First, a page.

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The Politics of the Atlantic Slave Trade

By Kate Donnington | Posted 2nd July 2014, 12:50
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Freedom’s Debt: The Royal African Company and the Politics of the Atlantic Slave Trade, 1672-1752
William Pettigrew
University of North Carolina Press   262pp   £36.95

From Peace to Freedom: 
Quaker Rhetoric and the Birth of American Slavery, 1657-1761
Brycchan Carey
Yale University Press   257pp   £25

With the UK release of the film Twelve Years a Slave, the subject of Britain’s involvement in both slavery and abolition has once again entered mainstream public debate. It is timely then that we have two new editions to the scholarship. While Pettigrew examines the early years of British involvement in the slave trade, Carey takes on the origins of Quaker antislavery rhetoric. Despite coming from different ends of the spectrum, there are interesting links between the two texts. Both books deal with the period prior to the rise of British abolitionism (1787-1833), during which the Empire in the New World was expanding along with its reliance on slave labour. The authors make a powerful case for examining the years leading up to the abolition campaign as a means of understanding the arguments that later shaped it. Both contribute to a discussion about the contested meaning of freedom during a period in which western nations lauded themselves as liberal and democratic, while participating in a brutal system of human bondage. 

Pettigrew’s work is a much needed examination of the political and economic underpinnings of the early years of the British slave trade. Building on work by K.G. Davies into the Royal African Company (RAC), Pettigrew charts the rise and fall of the RAC from its initial royal charter through to its eventual decline with the loss of its trade monopoly. He makes a compelling case for placing the struggle between the RAC and the independent traders within the context of both the Glorious and Financial Revolutions, as well as the political divisions between Whig and Tory.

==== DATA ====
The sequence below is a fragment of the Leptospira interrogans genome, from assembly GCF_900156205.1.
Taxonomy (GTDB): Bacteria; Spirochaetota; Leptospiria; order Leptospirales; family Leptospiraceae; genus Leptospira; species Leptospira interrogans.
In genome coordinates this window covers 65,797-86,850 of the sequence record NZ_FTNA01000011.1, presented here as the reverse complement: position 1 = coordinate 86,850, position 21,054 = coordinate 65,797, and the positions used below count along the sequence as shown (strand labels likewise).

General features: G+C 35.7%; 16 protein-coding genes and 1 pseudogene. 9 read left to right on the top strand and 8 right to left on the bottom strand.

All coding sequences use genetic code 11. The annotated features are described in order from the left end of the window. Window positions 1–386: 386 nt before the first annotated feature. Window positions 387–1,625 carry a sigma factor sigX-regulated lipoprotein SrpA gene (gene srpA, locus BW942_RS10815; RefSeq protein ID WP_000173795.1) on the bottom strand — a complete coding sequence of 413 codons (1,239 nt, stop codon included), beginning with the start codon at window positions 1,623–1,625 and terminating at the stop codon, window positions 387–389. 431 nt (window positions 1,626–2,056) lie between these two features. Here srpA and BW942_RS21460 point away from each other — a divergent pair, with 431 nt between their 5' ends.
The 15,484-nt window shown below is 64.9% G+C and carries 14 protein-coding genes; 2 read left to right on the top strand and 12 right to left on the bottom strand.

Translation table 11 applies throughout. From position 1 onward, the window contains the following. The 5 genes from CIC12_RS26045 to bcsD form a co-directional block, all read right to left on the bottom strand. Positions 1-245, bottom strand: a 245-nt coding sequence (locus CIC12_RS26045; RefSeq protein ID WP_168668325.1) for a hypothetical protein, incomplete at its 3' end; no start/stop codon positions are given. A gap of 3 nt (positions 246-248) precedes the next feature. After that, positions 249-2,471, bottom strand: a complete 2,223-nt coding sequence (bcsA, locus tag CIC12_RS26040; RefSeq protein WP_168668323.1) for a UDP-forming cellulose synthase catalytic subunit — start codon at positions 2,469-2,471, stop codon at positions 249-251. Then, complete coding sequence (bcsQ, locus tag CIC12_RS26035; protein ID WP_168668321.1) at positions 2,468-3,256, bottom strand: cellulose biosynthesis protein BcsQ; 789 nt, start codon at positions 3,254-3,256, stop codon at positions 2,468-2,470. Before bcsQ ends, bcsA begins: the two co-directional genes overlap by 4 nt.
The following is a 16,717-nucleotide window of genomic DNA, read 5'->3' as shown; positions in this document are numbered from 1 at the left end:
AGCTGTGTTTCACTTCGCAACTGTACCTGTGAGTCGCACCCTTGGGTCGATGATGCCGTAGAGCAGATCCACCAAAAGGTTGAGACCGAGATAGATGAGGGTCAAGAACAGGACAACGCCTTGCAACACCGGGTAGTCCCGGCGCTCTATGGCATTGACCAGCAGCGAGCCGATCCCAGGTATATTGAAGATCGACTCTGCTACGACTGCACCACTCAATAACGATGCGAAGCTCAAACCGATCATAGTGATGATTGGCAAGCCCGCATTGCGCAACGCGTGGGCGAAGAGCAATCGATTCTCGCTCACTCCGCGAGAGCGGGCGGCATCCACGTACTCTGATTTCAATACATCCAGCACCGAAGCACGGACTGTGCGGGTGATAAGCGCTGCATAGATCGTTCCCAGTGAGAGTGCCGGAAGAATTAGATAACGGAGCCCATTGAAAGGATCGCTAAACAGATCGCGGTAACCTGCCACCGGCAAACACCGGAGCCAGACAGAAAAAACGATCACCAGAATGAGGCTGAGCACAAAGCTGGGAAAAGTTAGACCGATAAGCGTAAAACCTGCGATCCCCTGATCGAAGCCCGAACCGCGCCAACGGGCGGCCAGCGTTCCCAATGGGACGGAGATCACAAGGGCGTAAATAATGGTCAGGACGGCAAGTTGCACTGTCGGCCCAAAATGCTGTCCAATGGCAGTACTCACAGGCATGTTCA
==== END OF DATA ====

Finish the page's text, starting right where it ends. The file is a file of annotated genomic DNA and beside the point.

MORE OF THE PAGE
Pettigrew analyses the use of classical liberal concepts of economic freedom by those outside the RAC, who argued that freeborn men had the right to trade without state interference. Put simply, the English should be free to enslave. In this sense he challenges the reader to think about what freedom meant and to whom, when monopoly vied with free trade and slavery with free labour.

Freedom’s Debt is a scholarly study that should appeal particularly to those interested in the legal and political frameworks through which the British slave trade was established and maintained. Given the recent announcement by Caricom that it will seek to make a case for government to government reparations for the slave trade and slavery, Pettigrew’s work contributes to a greater understanding of the British state’s involvement with the trade.

Moving away from Britain to colonial America, Carey’s book adopts the approaches of both literary history and criticism to offer an analysis of early Quaker attitudes to and articulations of antislavery. Rejecting a traditional historiographical emphasis on the 1750s as the turning point for Quaker antislavery, Carey argues that ‘a sustained debate over slaveholding subsisted among colonial Quakers from at least the 17th century’. This was what enabled the Quakers to take this message out to the world in the 1750s.

Carey moves between different geographic locations, his structure hinting at a nascent ‘Quaker Antislavery International’; beginning in Barbados, with George Fox and Alice Curwen, he shifts the focus to Pennsylvania before examining the ways in which the rhetoric developed in the colonial ‘periphery’ impacted on the mainstream politics of the metropole. He examines the role of both Quaker religious structure as well as belief in his analysis of why they were early in their antislavery sentiment. 

Carey’s style is engaging and readable, his considered interpretation of the sources emphasises their intertextual nature. Alongside this, his examination of the minutes of the Quaker meetings gesture towards the role of discussion and debate in the formulation of rhetoric. With generous quotations from rare or inaccessible documents, this offers a detailed insight into how the Quakers in America laid down a rhetorical foundation, which later went on to influence antislavery arguments in Britain.

Katie Donington is a Research Associate for the Legacies of British Slave-Ownership Project at University College London. She is co-author of the project’s book Legacies of British Slave-Ownership: Colonial slavery and the formation of Victorian Britain (Cambridge, 2014).


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